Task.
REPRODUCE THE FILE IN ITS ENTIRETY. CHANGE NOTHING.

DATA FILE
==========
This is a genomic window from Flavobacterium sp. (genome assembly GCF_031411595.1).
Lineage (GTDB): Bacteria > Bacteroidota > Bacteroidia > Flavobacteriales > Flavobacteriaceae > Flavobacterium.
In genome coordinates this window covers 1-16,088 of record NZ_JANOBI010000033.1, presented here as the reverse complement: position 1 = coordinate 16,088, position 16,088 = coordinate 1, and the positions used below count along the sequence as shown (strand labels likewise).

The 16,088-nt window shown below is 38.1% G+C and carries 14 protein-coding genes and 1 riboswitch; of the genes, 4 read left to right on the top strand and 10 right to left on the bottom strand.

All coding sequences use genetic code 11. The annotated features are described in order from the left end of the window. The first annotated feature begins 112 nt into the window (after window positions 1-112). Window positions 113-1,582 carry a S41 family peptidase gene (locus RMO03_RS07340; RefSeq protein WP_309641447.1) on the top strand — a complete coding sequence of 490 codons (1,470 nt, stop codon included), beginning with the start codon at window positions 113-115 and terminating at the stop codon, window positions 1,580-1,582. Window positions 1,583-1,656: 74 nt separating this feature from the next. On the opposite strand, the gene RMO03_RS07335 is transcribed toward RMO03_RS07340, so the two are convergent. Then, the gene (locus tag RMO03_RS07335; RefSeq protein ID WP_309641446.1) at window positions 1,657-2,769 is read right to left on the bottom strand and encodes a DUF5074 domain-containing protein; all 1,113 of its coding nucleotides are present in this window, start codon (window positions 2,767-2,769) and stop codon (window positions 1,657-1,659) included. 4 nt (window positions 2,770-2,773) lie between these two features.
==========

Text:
This is a genomic window from Flavobacterium sp. (genome assembly GCF_031411595.1).
Lineage (GTDB): Bacteria > Bacteroidota > Bacteroidia > Flavobacteriales > Flavobacteriaceae > Flavobacterium.
In genome coordinates this window covers 1-16,088 of record NZ_JANOBI010000033.1, presented here as the reverse complement: position 1 = coordinate 16,088, position 16,088 = coordinate 1, and the positions used below count along the sequence as shown (strand labels likewise).

The 16,088-nt window shown below is 38.1% G+C and carries 14 protein-coding genes and 1 riboswitch; of the genes, 4 read left to right on the top strand and 10 right to left on the bottom strand.

All coding sequences use genetic code 11. The annotated features are described in order from the left end of the window. The first annotated feature begins 112 nt into the window (after window positions 1-112). Window positions 113-1,582 carry a S41 family peptidase gene (locus RMO03_RS07340; RefSeq protein WP_309641447.1) on the top strand — a complete coding sequence of 490 codons (1,470 nt, stop codon included), beginning with the start codon at window positions 113-115 and terminating at the stop codon, window positions 1,580-1,582. Window positions 1,583-1,656: 74 nt separating this feature from the next. On the opposite strand, the gene RMO03_RS07335 is transcribed toward RMO03_RS07340, so the two are convergent. Then, the gene (locus tag RMO03_RS07335; RefSeq protein ID WP_309641446.1) at window positions 1,657-2,769 is read right to left on the bottom strand and encodes a DUF5074 domain-containing protein; all 1,113 of its coding nucleotides are present in this window, start codon (window positions 2,767-2,769) and stop codon (window positions 1,657-1,659) included. 4 nt (window positions 2,770-2,773) lie between these two features.